Description of Historic Place
Galt Collegiate Institute, located at 210 Water Street North, is situated on the west side of Water Street, between Dando Avenue and the Canadian National Railway, in the former City of Galt, now the City of Cambridge. The property consists of a three-and-a-half-storey limestone building that was constructed in 1854.
The property was designated by the City of Cambridge in 1983 for its historic and architectural significance under Part IV of the Ontario Heritage Act (By-law 16-83).
The land on which Galt Collegiate Institute is situated was donated to the Village of Galt, in 1854, by the Dickson Family. The Dicksons were a founding family of Galt and also donated land for the Dickson Public School, which was constructed in 1877.
Galt Collegiate Institute is one of the oldest public buildings in the former Town of Galt. The Galt Grammar School, as it was first known, was founded, in 1852, by Michael C. Howe and became an outstanding private school for boys. The school also attained wide distinction under his successor, William Tassie, who was noted as a strict disciplinarian and classical scholar. For generations, it was the principal place for higher education, in the area.
Galt Collegiate Institute is a well-known building in the City of Cambridge. The plain symmetrical building, of 1854, and several later additions, between 1859 and 1923, are constructed of fossilized limestone, quarried from the riverbanks, on site. It was designed in the Scottish Baronial style. Typical of this style, it incorporates many architectural features including crow step gables, Romanesque arches, and broken-arch pediments. The skyline above the school is dominated by two stone towers and two decorative cupola-like ventilator hoods. The interior entrance, Memorial Tablet, of gray marble, was erected in 1920 and was extended in 1954, to include casualties of World War II.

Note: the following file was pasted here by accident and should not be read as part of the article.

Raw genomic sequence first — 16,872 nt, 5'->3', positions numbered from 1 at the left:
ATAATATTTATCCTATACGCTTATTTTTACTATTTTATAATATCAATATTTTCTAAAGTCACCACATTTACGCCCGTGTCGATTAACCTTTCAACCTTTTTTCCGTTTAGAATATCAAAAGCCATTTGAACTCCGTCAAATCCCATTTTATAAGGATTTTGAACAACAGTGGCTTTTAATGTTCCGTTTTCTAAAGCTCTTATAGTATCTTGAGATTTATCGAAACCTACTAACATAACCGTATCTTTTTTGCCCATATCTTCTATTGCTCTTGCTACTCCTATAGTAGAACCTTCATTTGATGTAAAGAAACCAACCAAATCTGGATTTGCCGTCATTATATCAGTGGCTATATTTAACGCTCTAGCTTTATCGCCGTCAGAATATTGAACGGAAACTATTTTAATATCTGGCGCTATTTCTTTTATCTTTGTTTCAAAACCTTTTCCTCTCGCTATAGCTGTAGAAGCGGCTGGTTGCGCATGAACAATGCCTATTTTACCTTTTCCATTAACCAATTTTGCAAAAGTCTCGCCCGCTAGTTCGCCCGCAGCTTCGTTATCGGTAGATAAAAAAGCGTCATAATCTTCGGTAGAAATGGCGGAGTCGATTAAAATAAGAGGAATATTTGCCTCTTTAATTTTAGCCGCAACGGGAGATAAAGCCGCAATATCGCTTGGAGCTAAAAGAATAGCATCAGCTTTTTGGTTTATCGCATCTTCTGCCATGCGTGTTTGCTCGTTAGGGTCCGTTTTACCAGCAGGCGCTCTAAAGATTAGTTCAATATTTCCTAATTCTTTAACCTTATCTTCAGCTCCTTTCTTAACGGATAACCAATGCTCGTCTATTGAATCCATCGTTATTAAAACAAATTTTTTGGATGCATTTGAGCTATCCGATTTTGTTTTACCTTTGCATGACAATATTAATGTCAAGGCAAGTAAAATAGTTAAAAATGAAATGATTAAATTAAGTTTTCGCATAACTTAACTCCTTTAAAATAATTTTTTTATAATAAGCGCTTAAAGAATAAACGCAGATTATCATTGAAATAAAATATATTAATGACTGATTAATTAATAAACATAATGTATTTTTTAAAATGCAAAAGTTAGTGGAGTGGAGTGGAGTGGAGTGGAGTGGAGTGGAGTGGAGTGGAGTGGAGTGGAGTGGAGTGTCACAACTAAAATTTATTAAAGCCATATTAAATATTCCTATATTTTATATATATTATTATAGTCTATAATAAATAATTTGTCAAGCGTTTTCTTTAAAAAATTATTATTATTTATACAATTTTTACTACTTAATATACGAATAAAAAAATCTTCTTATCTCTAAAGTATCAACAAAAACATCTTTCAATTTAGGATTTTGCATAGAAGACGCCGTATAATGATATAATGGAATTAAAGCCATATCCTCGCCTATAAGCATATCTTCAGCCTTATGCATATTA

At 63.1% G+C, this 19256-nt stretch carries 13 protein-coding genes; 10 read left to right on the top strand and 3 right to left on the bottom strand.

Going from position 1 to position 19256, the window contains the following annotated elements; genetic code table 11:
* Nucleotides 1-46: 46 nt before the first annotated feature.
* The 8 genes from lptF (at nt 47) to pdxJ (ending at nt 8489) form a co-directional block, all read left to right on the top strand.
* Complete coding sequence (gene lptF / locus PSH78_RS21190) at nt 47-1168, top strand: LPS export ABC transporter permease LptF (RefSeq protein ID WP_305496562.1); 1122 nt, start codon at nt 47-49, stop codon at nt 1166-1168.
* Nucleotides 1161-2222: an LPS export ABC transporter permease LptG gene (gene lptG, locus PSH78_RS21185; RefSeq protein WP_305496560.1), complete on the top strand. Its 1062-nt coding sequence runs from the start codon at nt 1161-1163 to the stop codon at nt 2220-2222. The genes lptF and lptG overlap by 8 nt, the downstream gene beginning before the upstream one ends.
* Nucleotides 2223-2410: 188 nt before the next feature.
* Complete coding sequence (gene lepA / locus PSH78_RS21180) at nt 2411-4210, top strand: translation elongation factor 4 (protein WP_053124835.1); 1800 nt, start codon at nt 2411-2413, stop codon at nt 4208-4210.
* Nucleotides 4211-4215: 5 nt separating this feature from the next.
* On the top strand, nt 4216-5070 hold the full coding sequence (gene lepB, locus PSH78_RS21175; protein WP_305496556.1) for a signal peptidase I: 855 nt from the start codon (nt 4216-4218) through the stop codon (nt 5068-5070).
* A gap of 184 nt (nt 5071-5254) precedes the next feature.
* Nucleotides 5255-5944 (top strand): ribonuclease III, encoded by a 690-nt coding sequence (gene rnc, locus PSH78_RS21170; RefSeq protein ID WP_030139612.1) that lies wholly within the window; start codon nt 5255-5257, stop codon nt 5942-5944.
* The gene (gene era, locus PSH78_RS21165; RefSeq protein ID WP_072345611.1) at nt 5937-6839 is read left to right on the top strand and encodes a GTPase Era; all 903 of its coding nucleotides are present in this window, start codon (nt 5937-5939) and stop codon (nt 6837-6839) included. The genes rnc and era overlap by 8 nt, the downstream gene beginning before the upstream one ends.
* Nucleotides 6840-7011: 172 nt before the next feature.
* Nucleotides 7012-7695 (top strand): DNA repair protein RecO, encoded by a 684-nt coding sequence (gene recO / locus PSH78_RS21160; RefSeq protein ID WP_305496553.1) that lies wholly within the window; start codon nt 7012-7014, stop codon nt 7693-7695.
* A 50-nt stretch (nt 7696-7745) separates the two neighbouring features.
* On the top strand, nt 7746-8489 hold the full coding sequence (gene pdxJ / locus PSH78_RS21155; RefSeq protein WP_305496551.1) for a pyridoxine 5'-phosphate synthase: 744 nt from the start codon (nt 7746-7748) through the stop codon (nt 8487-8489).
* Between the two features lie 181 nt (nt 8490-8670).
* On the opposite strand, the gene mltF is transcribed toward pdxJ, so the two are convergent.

The school, overlooking large open grass playing fields and set back at a distance from Water Street North, on the forested bank of the Grand River, is a significant local landmark.
Sources: City of Cambridge By-law 16-83; City of Cambridge LACAC Building Description, 1983.
Character defining elements that contribute to the heritage value of Galt Collegiate Institute include its:
- limestone construction of the front façade and north, south and east elevations, excluding those of the 1963 addition and beyond
- limestone surrounds and sills on windows and door openings
- crow step gables
- Romanesque arches and broken-arch pediments
- crenulations and buttresses on designated walls
- two stone towers and the two decorative cupola-like ventilator hoods
- rooflines above designated sections, excluding additions made after 1963
- proximity and orientation to the Grand River
- siting on the property, set back from Water Street North